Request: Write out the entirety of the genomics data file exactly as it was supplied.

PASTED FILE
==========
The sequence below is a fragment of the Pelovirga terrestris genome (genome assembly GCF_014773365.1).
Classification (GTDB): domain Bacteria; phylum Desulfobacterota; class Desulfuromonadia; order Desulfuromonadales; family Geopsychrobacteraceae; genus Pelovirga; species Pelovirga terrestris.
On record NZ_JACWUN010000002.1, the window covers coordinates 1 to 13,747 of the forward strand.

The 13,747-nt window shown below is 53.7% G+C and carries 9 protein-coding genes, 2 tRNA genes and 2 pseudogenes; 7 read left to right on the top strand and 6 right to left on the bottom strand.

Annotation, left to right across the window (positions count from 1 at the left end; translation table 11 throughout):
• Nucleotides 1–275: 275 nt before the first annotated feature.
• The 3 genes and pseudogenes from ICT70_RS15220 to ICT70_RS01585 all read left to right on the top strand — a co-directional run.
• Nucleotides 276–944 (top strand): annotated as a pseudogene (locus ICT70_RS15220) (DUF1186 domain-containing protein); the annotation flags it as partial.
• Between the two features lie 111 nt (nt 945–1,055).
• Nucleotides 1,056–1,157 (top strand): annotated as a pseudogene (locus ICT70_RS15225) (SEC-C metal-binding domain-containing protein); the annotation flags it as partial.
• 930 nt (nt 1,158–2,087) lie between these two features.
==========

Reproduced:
The sequence below is a fragment of the Pelovirga terrestris genome (genome assembly GCF_014773365.1).
Classification (GTDB): domain Bacteria; phylum Desulfobacterota; class Desulfuromonadia; order Desulfuromonadales; family Geopsychrobacteraceae; genus Pelovirga; species Pelovirga terrestris.
On record NZ_JACWUN010000002.1, the window covers coordinates 1 to 13,747 of the forward strand.

The 13,747-nt window shown below is 53.7% G+C and carries 9 protein-coding genes, 2 tRNA genes and 2 pseudogenes; 7 read left to right on the top strand and 6 right to left on the bottom strand.

Annotation, left to right across the window (positions count from 1 at the left end; translation table 11 throughout):
• Nucleotides 1–275: 275 nt before the first annotated feature.
• The 3 genes and pseudogenes from ICT70_RS15220 to ICT70_RS01585 all read left to right on the top strand — a co-directional run.
• Nucleotides 276–944 (top strand): annotated as a pseudogene (locus ICT70_RS15220) (DUF1186 domain-containing protein); the annotation flags it as partial.
• Between the two features lie 111 nt (nt 945–1,055).
• Nucleotides 1,056–1,157 (top strand): annotated as a pseudogene (locus ICT70_RS15225) (SEC-C metal-binding domain-containing protein); the annotation flags it as partial.
• 930 nt (nt 1,158–2,087) lie between these two features.